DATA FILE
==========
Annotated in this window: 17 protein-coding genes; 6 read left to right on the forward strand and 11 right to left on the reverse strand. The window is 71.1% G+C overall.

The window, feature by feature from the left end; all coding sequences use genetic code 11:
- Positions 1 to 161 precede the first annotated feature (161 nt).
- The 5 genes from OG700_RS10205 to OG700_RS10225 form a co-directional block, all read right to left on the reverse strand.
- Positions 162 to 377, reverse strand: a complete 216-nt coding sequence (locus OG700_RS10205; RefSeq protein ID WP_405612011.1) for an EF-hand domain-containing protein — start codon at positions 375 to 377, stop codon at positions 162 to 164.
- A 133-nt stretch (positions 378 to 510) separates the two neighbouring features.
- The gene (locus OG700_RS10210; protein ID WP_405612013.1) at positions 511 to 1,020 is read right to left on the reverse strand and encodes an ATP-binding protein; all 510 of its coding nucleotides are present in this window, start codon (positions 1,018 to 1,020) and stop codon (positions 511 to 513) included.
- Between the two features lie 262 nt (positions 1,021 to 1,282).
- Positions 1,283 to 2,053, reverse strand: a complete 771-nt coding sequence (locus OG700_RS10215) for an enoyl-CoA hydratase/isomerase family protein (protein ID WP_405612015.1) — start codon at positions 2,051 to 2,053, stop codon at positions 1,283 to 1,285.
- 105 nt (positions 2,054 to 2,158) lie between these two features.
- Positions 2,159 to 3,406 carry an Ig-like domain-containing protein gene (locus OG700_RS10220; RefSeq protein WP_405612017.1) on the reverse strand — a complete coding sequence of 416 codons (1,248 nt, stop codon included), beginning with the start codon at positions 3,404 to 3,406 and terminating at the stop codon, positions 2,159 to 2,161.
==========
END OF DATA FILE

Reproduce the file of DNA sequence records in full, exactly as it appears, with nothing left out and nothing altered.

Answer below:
Annotated in this window: 17 protein-coding genes; 6 read left to right on the forward strand and 11 right to left on the reverse strand. The window is 71.1% G+C overall.

The window, feature by feature from the left end; all coding sequences use genetic code 11:
- Positions 1 to 161 precede the first annotated feature (161 nt).
- The 5 genes from OG700_RS10205 to OG700_RS10225 form a co-directional block, all read right to left on the reverse strand.
- Positions 162 to 377, reverse strand: a complete 216-nt coding sequence (locus OG700_RS10205; RefSeq protein ID WP_405612011.1) for an EF-hand domain-containing protein — start codon at positions 375 to 377, stop codon at positions 162 to 164.
- A 133-nt stretch (positions 378 to 510) separates the two neighbouring features.
- The gene (locus OG700_RS10210; protein ID WP_405612013.1) at positions 511 to 1,020 is read right to left on the reverse strand and encodes an ATP-binding protein; all 510 of its coding nucleotides are present in this window, start codon (positions 1,018 to 1,020) and stop codon (positions 511 to 513) included.
- Between the two features lie 262 nt (positions 1,021 to 1,282).
- Positions 1,283 to 2,053, reverse strand: a complete 771-nt coding sequence (locus OG700_RS10215) for an enoyl-CoA hydratase/isomerase family protein (protein ID WP_405612015.1) — start codon at positions 2,051 to 2,053, stop codon at positions 1,283 to 1,285.
- 105 nt (positions 2,054 to 2,158) lie between these two features.
- Positions 2,159 to 3,406 carry an Ig-like domain-containing protein gene (locus OG700_RS10220; RefSeq protein WP_405612017.1) on the reverse strand — a complete coding sequence of 416 codons (1,248 nt, stop codon included), beginning with the start codon at positions 3,404 to 3,406 and terminating at the stop codon, positions 2,159 to 2,161.